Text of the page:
However, in a Feb. 4 email to The Sentinel, when asked what Granite Gorge had to do to reopen, Lockwood said, “The grip to the chair that was involved was replaced and tested, the remaining 49 grips were inspected and slip tested according to the manufacturer’s procedure in our presence. When this was complete, on the afternoon of 2-1-2016, we authorized the lift to re-open.”
He made no mention of testing all of the chairs and systems as described in the news release.
When asked about the different descriptions of what happened, Lockwood said, “I would offer this explanation: My statement explaining what we did clarifies the official press release, which uses general terms.”
Baybutt said other than the March and January incidents, there have been no other incidents at Granite Gorge.
“No, not that I know of,” he said. “The chair has been on line for 10 years and it’s an excellent lift, excellent. It’s served the public very well and certainly the Monadnock Region. And you know, by the way, we create more than 50 jobs. We were able to be a guest lecturer at Keene State College and they realize what an asset we are, especially with all the businesses leaving town and so forth. So the lift has been great.”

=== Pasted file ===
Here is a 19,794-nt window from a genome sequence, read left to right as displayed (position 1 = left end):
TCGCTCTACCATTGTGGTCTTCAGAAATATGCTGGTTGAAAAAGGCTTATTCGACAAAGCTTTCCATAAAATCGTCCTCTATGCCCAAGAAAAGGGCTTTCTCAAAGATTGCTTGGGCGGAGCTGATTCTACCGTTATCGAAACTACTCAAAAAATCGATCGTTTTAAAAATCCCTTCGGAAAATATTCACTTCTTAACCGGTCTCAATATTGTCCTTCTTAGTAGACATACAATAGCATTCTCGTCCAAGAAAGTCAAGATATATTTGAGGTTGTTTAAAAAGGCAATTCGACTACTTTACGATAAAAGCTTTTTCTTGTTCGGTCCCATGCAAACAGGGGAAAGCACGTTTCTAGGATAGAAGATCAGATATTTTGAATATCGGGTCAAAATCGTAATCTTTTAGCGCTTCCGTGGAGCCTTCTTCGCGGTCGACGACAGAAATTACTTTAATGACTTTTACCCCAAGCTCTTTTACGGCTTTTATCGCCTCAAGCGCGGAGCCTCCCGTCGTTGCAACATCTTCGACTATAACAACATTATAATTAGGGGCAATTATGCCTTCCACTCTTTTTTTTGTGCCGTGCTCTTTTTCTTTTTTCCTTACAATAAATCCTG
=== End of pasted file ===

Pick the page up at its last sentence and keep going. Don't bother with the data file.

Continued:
Lockwood declined to give his assessment on the general condition and upkeep of Granite Gorge and its lifts.
“Well, I’m sure it doesn’t look good,” he said, of Granite Gorge's chairlift incidents. “And I’m going to be pretty careful not to give you my opinion and I will tell you that these guys meet the minimum requirements when we go and do what we do.”